12. Diodorus Siculus, Historical Library, 3.63.3-3.63.4, 4.2.2-4.2.3, 5.52 (1st cent. BCE - 1st cent. BCE)

3.63.3.  This, then, is their account: The most ancient Dionysus was an Indian, and since his country, because of the excellent climate, produced the vine in abundance without cultivation, he was the first to press out the clusters of grapes and to devise the use of wine as a natural product, likewise to give the proper care to the figs and other fruits which grow upon trees, and, speaking generally, to devise whatever pertains to the harvesting and storing of these fruits. The same Dionysus is, furthermore, said to have worn a long beard, the reason for the report being that it is the custom among the Indians to give great care, until their death, to the raising of a beard. 3.63.4.  Now this Dionysus visited with an army all the inhabited world and gave instruction both as to the culture of the vine and the crushing of the clusters in the wine-vats (lenoi), which is the reason why the god was named Lenaeus. Likewise, he allowed all people to share in his other discoveries, and when he passed from among men he received immortal honour at the hands of those who had received his benefactions. 4.2.2.  Semelê was loved by Zeus because of her beauty, but since he had his intercourse with her secretly and without speech she thought that the god despised her; consequently she made the request of him that he come to her embraces in the same manner as in his approaches to Hera. 4.2.3.  Accordingly, Zeus visited her in a way befitting a god, accompanied by thunder and lightning, revealing himself to her as he embraced her; but Semelê, who was pregt and unable to endure the majesty of the divine presence, brought forth the babe untimely and was herself slain by the fire. Thereupon Zeus, taking up the child, handed it over to the care of Hermes, and ordered him to take it to the cave in Nysa, which lay between Phoenicia and the Nile, where he should deliver it to the nymphs that they should rear it and with great solicitude bestow upon it the best of care. 5.52. 1.  The myth which the Naxians have to relate about Dionysus is like this: He was reared, they say, in their country, and for this reason the island has been most dear to him and is called by some Dionysias.,2.  For according to the myth which has been handed down to us, Zeus, on the occasion when Semelê had been slain by his lightning before the time for bearing the child, took the babe and sewed it up within his thigh, and when the appointed time came for its birth, wishing to keep the matter concealed from Hera, he took the babe from his thigh in what is now Naxos and gave it to the Nymphs of the island, Philia, Coronis, and Cleidê, to be reared. The reason Zeus slew Semelê with his lightning before she could give birth to her child was his desire that the babe should be born, not of a mortal woman but of two immortals, and thus should be immortal from its very birth.,3.  And because of the kindness which the inhabitants of Naxos had shown to Dionysus in connection with his rearing they received marks of his gratitude; for the island increased in prosperity and fitted out notable naval forces, and the Naxians were the first to withdraw from the naval forces of Xerxes and to aid in the defeat at sea which the barbarian suffered, and they participated with distinction in the battle of Plataeae. Also the wine of the island possesses an excellence which is peculiarly its own and offers proof of the friendship which the god entertains for the island.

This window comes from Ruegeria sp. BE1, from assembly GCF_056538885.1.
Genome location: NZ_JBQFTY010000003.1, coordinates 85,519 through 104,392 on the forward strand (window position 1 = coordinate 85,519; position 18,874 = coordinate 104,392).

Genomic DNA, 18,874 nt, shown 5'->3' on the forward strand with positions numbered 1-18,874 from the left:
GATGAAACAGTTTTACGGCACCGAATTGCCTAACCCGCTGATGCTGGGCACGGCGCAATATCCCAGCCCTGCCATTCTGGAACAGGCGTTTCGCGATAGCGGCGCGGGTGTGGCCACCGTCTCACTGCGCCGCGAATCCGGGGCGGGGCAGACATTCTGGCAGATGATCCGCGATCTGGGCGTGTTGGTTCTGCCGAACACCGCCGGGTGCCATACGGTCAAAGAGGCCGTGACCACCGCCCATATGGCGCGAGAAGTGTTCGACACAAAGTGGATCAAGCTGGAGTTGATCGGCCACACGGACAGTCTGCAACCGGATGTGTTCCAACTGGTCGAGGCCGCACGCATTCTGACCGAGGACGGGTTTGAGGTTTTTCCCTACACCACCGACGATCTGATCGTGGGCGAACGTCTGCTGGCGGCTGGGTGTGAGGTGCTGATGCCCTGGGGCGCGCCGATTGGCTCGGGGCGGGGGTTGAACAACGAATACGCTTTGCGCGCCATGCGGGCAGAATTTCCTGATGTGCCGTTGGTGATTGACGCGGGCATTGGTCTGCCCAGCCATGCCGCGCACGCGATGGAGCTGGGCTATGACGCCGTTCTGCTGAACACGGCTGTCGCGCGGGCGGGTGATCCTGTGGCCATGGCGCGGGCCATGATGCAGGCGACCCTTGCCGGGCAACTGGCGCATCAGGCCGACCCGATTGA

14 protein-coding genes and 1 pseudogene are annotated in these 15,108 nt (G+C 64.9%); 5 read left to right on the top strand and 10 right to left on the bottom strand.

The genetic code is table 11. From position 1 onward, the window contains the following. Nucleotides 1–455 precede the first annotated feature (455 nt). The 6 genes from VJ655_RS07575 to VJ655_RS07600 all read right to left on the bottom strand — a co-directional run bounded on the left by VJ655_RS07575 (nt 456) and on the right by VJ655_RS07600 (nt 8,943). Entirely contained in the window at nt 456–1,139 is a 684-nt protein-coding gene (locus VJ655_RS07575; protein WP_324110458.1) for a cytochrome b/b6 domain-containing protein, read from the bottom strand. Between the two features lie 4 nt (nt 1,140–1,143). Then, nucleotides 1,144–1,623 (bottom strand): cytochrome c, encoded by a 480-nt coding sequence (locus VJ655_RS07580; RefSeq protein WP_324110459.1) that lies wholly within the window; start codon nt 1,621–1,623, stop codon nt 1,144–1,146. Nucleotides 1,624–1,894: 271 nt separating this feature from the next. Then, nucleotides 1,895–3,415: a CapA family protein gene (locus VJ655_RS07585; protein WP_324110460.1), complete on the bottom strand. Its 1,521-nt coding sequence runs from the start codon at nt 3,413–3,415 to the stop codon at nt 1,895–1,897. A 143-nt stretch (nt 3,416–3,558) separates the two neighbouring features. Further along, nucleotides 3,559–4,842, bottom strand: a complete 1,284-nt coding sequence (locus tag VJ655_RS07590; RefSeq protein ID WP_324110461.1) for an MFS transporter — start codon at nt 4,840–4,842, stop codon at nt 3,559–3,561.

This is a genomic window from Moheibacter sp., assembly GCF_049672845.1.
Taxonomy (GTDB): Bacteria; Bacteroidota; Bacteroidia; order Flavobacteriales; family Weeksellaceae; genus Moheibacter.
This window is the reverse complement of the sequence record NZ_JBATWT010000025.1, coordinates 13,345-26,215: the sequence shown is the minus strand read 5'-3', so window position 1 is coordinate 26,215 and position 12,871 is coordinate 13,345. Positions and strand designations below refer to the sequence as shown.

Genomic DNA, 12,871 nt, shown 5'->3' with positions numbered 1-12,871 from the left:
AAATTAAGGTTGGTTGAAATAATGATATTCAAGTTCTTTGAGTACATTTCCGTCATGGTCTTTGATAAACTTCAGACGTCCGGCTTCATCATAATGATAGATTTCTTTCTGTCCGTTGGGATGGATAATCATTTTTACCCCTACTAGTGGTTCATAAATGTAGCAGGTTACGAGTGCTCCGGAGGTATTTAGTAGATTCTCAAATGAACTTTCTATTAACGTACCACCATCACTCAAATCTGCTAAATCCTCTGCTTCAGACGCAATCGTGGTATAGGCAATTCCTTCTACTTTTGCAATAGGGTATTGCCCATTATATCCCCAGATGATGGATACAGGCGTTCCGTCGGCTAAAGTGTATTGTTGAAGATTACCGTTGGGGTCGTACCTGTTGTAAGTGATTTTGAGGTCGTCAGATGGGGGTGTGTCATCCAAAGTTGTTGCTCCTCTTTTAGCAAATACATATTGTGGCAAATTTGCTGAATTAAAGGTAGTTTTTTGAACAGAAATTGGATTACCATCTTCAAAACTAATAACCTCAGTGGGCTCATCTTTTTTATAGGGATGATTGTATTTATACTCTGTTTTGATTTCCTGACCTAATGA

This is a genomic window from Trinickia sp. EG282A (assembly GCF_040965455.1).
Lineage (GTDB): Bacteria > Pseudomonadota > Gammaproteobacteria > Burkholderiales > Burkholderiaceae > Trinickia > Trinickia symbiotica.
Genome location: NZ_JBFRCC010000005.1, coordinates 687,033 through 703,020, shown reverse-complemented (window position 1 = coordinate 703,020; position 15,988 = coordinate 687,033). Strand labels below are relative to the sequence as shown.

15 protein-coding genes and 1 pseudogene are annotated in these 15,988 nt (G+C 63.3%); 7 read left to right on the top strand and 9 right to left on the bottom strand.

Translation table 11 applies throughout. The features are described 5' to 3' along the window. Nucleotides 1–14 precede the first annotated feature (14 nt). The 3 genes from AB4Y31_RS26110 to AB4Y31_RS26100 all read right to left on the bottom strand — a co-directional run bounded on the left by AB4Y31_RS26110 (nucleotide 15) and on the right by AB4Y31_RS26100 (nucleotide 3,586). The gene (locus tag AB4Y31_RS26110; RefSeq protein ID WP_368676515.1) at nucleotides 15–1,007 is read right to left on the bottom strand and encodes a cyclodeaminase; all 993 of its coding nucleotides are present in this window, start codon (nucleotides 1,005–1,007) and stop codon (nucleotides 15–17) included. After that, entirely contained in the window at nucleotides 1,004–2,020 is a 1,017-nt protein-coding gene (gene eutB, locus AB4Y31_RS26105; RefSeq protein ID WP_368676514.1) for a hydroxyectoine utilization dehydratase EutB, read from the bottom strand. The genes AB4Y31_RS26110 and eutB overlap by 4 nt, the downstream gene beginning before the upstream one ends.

13. Hyginus, Fabulae (Genealogiae), 167 (1st cent. BCE - 1st cent. BCE)

14. Ovid, Metamorphoses, 3.249-3.255, 3.257-3.315 (1st cent. BCE - 1st cent. CE)

15. Apollodorus, Bibliotheca, 3.4.2-3.4.3, 3.5.3, 3.10.3 (1st cent. CE - 2nd cent. CE)